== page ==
this hike is a 5/5 in every way...one of the absolute best in Tucson. If you've never done it, do it. don't let the elevation gain scare you off. i think that all factors being equal, Wrightson is probably still a little tougher.
This hike kicked our butts. Didn't make it to top of Mt. Kimball, as we reached intersection with Pima Canyon Trail at 12:30, our predetermined turn around time. We didn't notice the steepness (3,900 feet in 4.5 miles, and the first mile is fairly flat)until we started down, and we didn't feel it until the following day.
As of 12/22, there are patches of snow on the uppermost portion of the trail. The hike is 10 miles roundtrip according to the Cowgill guide to the Catalinas, the best one I know of. Lots of climbing for sure, but I believe the grades relent somewhat after Linda Vista Saddle (a nice day hike unto itself). Saw a bobcat and those two of those animals that look like raccoons with the long tails (quasimundi?).
This trail was absolutely incredible. It's a rare thing to begin a hike among saguaros, cholla, and ocotillo, and finish on the top of a pine covered mountain. It was definitely one of the coolest, and most challenging trails that I have done. It got up to 79 degrees in Tuscon that day so when I encountered snow on the upper reaches of the trail it caught me completely off guard.
Lloyd and I walked to Finger Rock spring, then made a concerted effort to forge the 3.0 mile and 3200 foot climb up to Mt. Kimball trail junction, then to the summit of Mt. Kimball. A rocky and difficult trail.
I want credit for an Epic on this one!!!! Oh my gosh, what a day!First of all there is no freakin way this thing was 6.3 miles round trip!!!! There are different stats on this hike in every reference you find!
Jim, Gabriele and I did it in 8 hrs 9 min.and I was pushing as hard as I could push! Gasbriele spent a small portion of the assent in a comatose state!!! My legs felt like warm butter by the tie I got to the end of the trail! JIm wizzed right along like nothin out of the ordinary was happenin' It is rated strenuous but I would have to call it deathly!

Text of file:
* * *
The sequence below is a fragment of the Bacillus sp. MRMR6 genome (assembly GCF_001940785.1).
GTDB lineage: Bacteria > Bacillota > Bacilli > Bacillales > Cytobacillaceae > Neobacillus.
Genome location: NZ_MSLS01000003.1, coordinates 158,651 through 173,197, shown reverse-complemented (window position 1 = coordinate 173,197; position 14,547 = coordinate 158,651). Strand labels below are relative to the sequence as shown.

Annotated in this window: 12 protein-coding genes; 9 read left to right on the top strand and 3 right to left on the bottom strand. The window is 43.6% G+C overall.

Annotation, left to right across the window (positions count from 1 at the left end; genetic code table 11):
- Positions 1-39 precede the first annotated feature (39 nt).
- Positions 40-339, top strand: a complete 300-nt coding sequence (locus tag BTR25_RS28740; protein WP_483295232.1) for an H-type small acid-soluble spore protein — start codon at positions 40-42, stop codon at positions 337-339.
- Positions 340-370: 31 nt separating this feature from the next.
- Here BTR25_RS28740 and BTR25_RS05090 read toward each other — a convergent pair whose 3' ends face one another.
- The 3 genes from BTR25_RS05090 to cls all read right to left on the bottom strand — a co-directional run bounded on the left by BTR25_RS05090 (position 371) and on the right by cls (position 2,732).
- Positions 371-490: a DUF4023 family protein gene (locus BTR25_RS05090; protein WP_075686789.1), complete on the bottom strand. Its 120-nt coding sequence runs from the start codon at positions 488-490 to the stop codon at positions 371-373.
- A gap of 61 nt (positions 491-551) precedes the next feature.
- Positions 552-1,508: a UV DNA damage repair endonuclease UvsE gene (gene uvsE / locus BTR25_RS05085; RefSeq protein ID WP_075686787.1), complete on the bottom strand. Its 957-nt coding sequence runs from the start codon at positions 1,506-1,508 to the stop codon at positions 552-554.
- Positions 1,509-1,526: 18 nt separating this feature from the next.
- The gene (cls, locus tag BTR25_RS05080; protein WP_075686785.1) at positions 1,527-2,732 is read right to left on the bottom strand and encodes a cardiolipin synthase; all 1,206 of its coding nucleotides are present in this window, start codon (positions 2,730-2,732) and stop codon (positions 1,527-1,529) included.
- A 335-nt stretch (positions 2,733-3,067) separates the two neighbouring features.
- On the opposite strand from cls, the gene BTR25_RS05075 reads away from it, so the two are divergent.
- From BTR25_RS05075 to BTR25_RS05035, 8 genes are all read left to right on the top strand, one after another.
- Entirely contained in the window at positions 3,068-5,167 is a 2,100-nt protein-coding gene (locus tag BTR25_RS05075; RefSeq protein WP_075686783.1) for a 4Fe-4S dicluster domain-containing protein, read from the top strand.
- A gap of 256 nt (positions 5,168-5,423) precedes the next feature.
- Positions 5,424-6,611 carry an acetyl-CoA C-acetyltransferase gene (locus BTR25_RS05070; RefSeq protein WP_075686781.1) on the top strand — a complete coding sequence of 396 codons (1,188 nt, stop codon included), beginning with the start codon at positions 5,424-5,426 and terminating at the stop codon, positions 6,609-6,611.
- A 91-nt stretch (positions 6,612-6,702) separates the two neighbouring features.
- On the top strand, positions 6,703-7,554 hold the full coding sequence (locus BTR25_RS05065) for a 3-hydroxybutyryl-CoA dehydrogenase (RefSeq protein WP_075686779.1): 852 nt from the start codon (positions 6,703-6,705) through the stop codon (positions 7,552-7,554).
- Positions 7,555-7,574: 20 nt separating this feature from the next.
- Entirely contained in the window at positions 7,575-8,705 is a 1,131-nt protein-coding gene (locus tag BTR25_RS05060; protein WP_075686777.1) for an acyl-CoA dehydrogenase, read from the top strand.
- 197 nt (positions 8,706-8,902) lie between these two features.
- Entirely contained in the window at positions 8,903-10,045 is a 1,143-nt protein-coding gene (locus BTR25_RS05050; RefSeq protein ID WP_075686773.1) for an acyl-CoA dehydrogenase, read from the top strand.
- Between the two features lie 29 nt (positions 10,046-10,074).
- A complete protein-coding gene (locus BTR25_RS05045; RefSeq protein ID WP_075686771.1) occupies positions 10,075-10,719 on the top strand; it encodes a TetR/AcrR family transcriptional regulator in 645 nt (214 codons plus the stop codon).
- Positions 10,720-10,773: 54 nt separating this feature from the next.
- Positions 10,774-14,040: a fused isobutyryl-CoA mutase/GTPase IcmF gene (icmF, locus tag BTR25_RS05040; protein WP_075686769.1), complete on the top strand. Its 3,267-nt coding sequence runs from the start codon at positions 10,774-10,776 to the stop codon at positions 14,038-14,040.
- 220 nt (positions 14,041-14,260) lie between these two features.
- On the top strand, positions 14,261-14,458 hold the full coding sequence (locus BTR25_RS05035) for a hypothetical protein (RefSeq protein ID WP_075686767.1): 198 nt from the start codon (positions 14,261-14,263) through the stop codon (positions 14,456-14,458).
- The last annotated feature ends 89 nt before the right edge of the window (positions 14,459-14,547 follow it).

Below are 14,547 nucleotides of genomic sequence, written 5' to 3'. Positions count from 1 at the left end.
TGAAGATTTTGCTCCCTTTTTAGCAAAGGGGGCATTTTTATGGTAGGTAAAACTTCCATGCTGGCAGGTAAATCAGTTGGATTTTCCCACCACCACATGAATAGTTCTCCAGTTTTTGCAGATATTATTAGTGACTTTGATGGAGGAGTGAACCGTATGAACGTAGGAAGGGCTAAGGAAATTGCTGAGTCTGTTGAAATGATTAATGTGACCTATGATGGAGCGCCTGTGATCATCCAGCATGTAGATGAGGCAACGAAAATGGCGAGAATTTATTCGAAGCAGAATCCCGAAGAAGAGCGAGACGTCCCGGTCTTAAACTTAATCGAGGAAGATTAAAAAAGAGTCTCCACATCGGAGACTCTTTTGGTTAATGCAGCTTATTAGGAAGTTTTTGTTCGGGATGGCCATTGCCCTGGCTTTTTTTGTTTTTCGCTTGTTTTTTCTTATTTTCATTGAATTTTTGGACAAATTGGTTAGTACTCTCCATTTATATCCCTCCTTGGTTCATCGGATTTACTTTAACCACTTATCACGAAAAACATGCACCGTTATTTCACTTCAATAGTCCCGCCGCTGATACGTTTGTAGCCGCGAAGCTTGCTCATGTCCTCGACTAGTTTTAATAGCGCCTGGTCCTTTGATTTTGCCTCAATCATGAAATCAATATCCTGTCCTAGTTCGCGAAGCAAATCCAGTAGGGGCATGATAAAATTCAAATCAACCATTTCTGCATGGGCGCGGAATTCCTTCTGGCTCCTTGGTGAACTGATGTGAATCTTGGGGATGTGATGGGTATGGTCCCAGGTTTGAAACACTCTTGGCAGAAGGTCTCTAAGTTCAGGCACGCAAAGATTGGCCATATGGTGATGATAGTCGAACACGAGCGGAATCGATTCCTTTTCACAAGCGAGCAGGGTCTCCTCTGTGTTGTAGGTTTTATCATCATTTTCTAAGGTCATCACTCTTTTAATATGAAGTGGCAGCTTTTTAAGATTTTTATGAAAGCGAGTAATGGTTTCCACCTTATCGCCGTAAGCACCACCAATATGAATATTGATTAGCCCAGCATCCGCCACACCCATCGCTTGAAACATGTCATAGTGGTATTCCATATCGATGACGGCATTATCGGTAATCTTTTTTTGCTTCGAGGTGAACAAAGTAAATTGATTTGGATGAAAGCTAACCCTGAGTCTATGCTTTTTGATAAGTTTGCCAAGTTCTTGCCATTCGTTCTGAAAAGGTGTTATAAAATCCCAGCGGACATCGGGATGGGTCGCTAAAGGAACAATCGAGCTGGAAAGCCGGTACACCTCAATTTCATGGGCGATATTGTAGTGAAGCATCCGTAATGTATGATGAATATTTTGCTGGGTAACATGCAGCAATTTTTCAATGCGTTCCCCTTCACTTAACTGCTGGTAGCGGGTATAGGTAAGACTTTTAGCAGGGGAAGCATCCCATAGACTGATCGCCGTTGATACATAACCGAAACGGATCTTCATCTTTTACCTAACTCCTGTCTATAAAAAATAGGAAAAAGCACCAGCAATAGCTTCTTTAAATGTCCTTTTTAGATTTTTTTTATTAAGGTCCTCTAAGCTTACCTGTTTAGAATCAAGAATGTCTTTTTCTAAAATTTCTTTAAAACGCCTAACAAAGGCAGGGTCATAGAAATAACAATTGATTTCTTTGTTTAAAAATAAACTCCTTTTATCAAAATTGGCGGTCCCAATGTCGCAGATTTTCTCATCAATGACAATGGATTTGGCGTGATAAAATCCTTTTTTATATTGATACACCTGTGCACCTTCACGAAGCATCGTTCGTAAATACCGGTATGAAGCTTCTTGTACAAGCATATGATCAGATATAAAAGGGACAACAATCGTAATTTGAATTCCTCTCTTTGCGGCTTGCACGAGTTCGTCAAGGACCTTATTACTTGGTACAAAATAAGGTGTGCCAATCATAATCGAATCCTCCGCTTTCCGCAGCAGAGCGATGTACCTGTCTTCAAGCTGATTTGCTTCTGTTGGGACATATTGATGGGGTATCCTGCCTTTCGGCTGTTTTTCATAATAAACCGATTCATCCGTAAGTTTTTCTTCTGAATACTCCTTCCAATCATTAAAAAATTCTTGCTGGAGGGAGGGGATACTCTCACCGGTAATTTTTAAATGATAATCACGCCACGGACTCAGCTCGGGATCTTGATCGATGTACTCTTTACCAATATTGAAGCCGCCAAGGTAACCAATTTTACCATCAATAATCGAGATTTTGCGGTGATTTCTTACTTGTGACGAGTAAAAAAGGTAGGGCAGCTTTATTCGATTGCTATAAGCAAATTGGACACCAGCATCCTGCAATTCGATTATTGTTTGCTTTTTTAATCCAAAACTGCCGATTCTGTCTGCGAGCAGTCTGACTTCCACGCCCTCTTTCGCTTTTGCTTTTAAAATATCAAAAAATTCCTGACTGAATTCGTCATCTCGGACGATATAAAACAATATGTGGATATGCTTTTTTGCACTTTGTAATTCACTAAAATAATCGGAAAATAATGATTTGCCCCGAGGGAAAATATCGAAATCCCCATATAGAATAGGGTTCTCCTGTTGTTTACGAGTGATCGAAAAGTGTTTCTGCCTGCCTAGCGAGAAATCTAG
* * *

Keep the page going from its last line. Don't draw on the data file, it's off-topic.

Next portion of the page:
The trail was different from any trail I have ever done. The trail was twitsy and rugged.It was incredibly steep and very rocky. Part of it was in dense desert terrain and part of it was in forrest as we had hit the tree line. The rock formations were out standing every where you looked and the old sahuaros were great! The trail maps were vague as to where the trail finished but we did find a good description of the end of the trail in one of the right ups Gabriele had printed out.
Despite the name of the trail finger rock is not actually your destination on this one, but Jim spent the entire time trying to figure out how to get up there! He'll do it some day I know he will. At the end of the trail you get a breathtaking view of Ventana Canyon and Mt Lemmon! Yay! My first close up view of Mt Lemmon! On the way in I believe you could see Mt Wrightson off in the distance behind us.
We were blessed by visits from one snake and one tarantula. And Gariele's son called her to let her know there was a sighting of a mountain lion in the Sabino Mountains and that we should be very careful!! Not sure that we were really in any danger but hey! It makes for a good story right!
Lots of people on this trail, although most do not seem to go all the way to the summit of Mt. Kimball at 5.0 miles and 4100 feet. The only thing I do not like about this trail is the first nearly flat mile to Finger Rock spring. The next four miles are not very steep but there is little respite from the grade. 1:11 to summit.
WARNING! Hiking and outdoor related sports can be dangerous. Be responsible and prepare for the trip. Study the area you are entering and plan accordingly. Dress for the current and unexpected weather changes. Take plenty of water. Never go alone. Make an itinerary with your plan(s), route(s), destination(s) and expected return time. Give your itinerary to trusted family and/or friends.